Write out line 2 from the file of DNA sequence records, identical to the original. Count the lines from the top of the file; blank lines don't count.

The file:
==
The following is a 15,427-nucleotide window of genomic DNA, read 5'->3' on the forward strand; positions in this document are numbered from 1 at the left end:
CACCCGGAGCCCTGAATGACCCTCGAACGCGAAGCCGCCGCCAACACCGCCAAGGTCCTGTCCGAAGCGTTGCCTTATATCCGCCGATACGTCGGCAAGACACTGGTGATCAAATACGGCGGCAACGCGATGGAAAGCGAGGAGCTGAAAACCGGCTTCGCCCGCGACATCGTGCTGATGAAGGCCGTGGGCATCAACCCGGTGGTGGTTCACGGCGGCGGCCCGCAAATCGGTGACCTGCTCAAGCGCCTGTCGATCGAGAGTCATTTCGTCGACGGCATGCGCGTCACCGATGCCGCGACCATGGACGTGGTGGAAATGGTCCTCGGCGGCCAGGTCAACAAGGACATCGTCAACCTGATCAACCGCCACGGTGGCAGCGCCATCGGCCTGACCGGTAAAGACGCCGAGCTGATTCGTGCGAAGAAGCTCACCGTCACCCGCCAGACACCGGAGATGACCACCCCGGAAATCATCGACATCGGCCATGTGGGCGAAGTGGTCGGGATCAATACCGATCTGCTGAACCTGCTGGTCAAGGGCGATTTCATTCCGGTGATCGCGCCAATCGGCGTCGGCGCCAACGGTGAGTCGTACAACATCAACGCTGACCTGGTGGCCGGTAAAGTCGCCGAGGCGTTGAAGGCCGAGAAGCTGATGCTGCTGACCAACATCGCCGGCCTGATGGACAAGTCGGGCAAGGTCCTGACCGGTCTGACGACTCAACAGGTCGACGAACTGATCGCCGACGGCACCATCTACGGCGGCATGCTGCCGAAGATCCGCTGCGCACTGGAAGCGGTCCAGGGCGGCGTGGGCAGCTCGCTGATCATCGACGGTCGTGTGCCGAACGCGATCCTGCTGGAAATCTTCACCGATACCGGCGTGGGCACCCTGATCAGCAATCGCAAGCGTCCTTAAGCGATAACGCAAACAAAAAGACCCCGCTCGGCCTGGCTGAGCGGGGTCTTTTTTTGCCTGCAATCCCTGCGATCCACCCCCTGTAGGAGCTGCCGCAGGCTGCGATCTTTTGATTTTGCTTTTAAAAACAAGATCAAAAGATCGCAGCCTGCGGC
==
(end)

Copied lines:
CACCCGGAGCCCTGAATGACCCTCGAACGCGAAGCCGCCGCCAACACCGCCAAGGTCCTGTCCGAAGCGTTGCCTTATATCCGCCGATACGTCGGCAAGACACTGGTGATCAAATACGGCGGCAACGCGATGGAAAGCGAGGAGCTGAAAACCGGCTTCGCCCGCGACATCGTGCTGATGAAGGCCGTGGGCATCAACCCGGTGGTGGTTCACGGCGGCGGCCCGCAAATCGGTGACCTGCTCAAGCGCCTGTCGATCGAGAGTCATTTCGTCGACGGCATGCGCGTCACCGATGCCGCGACCATGGACGTGGTGGAAATGGTCCTCGGCGGCCAGGTCAACAAGGACATCGTCAACCTGATCAACCGCCACGGTGGCAGCGCCATCGGCCTGACCGGTAAAGACGCCGAGCTGATTCGTGCGAAGAAGCTCACCGTCACCCGCCAGACACCGGAGATGACCACCCCGGAAATCATCGACATCGGCCATGTGGGCGAAGTGGTCGGGATCAATACCGATCTGCTGAACCTGCTGGTCAAGGGCGATTTCATTCCGGTGATCGCGCCAATCGGCGTCGGCGCCAACGGTGAGTCGTACAACATCAACGCTGACCTGGTGGCCGGTAAAGTCGCCGAGGCGTTGAAGGCCGAGAAGCTGATGCTGCTGACCAACATCGCCGGCCTGATGGACAAGTCGGGCAAGGTCCTGACCGGTCTGACGACTCAACAGGTCGACGAACTGATCGCCGACGGCACCATCTACGGCGGCATGCTGCCGAAGATCCGCTGCGCACTGGAAGCGGTCCAGGGCGGCGTGGGCAGCTCGCTGATCATCGACGGTCGTGTGCCGAACGCGATCCTGCTGGAAATCTTCACCGATACCGGCGTGGGCACCCTGATCAGCAATCGCAAGCGTCCTTAAGCGATAACGCAAACAAAAAGACCCCGCTCGGCCTGGCTGAGCGGGGTCTTTTTTTGCCTGCAATCCCTGCGATCCACCCCCTGTAGGAGCTGCCGCAGGCTGCGATCTTTTGATTTTGCTTTTAAAAACAAGATCAAAAGATCGCAGCCTGCGGC